President Juan Manuel Santos began his second term in office on August 7th, 2014, which will end on August 7, 2018. After four years of negotiation and the approval of the six points of the agenda agreed in 2012 the Colombian Congress approved on 30 November 2016 the new peace agreement between the Government of Colombia and the Revolutionary Armed Forces of Colombia (FARC-EP - Fuerzas Armadas Revolucionarias de Colombia-Ejercito del Pueblo). The agreement was signed on November 24 by President Santos and FARC leader, Rodrigo Londoño 'Timochenko', in Bogotá.
The Government and the FARC-EP initiated a definitive bilateral cease-fire on 29 August 2016, while the mobilization of the different FARC structures to the location areas covered by the agreement ended on February 18, 2017. During the concentration of the guerrillas, the process of abandoning the weapons was complete, which was verified by the UN Mission in Colombia.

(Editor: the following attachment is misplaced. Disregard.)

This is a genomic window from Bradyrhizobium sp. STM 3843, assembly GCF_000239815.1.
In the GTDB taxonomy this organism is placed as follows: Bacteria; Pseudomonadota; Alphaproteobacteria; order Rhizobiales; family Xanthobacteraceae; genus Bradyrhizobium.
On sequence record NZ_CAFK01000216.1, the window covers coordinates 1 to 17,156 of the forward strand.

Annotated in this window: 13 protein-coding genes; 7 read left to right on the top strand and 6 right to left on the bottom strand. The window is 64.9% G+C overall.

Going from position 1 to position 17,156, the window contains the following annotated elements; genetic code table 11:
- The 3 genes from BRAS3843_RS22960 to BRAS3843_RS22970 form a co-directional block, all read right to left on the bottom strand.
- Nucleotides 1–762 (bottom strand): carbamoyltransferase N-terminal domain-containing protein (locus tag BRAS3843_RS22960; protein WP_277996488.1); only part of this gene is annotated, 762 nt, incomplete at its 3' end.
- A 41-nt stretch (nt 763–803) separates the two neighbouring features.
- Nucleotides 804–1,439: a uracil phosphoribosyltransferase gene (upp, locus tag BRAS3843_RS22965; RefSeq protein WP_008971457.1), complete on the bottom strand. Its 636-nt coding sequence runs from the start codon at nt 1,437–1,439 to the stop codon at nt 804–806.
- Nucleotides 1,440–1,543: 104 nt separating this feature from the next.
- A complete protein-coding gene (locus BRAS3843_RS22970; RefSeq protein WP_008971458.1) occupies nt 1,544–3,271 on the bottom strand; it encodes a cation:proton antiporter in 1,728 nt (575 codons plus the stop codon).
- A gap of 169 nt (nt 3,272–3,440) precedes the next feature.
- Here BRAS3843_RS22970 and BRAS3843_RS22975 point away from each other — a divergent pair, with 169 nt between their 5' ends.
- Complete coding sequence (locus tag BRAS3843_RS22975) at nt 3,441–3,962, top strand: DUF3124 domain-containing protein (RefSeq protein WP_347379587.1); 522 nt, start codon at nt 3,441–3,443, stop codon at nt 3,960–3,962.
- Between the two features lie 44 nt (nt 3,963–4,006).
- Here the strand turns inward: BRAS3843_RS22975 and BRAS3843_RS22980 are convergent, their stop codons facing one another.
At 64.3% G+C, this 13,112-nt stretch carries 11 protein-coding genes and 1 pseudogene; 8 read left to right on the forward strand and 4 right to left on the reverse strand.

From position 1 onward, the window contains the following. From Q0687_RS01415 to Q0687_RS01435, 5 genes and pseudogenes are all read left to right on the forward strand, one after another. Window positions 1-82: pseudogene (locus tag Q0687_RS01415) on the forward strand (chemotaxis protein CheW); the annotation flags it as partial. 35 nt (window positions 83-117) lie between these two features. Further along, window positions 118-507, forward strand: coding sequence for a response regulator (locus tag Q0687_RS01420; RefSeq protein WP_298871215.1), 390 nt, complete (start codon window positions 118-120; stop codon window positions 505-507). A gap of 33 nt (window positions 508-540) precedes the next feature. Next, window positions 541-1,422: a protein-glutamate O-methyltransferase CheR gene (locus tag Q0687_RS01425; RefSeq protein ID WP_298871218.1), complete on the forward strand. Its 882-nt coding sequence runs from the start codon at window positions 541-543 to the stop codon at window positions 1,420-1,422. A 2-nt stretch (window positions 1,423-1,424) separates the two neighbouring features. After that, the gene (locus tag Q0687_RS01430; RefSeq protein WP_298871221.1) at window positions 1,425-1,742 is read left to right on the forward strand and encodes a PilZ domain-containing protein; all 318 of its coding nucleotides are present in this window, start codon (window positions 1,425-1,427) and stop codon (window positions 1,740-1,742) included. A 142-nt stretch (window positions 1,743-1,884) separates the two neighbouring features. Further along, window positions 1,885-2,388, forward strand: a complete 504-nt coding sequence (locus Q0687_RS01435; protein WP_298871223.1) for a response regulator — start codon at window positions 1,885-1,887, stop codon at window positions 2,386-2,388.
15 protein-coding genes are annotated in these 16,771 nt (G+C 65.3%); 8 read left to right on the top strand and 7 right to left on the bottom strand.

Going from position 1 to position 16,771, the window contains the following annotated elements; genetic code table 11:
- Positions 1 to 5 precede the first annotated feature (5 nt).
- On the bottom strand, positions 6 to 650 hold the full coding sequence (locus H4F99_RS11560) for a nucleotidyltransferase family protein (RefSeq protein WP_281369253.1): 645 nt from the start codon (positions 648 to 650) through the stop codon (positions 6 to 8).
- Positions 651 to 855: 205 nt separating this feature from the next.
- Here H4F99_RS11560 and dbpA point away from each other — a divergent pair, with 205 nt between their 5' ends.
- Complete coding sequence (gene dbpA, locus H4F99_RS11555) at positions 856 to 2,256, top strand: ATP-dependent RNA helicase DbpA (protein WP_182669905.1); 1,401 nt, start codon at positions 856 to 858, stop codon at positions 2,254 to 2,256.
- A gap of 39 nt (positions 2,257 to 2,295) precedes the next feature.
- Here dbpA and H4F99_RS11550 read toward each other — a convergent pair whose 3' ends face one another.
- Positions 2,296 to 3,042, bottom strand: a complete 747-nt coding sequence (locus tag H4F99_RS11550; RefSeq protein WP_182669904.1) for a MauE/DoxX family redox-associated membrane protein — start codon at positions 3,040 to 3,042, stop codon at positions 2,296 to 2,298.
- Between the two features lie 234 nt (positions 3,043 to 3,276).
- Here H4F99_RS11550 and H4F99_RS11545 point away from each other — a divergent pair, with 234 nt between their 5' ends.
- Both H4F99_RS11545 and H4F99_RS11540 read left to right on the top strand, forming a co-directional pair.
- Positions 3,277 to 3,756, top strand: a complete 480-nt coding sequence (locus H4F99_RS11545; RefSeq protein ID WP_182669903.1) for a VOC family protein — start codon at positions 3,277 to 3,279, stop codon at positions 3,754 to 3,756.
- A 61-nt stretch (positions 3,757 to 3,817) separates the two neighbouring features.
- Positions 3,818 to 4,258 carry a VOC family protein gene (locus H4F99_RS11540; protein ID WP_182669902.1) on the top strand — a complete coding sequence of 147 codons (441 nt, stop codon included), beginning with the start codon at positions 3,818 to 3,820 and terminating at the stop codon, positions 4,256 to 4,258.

Also, after three years of exploratory talks, the peace negotiation table between the Government and the National Liberation Army (ELN - Ejército de Liberación Nacional) was formally installed in Quito, on February 7, 2017. The delegations will address a six-point agenda: participation of society in peacebuilding process; democracy for peace; transformation for peace; victims; end of armed conflict; and implementation.
The economic adjustment to the major oil shock continued in 2016 and economic growth slowed to 2 percent. Colombia has faced one of the largest terms-of-trade shocks in the region and in its history, estimated at about 4 percent of its Gross Domestic Product (GDP).
Nevertheless, the Colombian economy has been resilient to this shock, supported by the macroeconomic and structural reforms that have been implemented in recent years. In 2016, private consumption contributed growth, although at a slower rate than expected. The economic outlook was weaker, especially for the extractive industries, due to greater uncertainty and slow implementation in publicly financed projects, which caused a decline in investment. As a result of fiscal consolidation efforts, public consumption growth also slowed. The weakness of domestic demand and the strong depreciation of the currency led to a sharp contraction in imports. As a result, despite a marginal decline in exports, net exports contributed 1.6 percentage points to economic growth.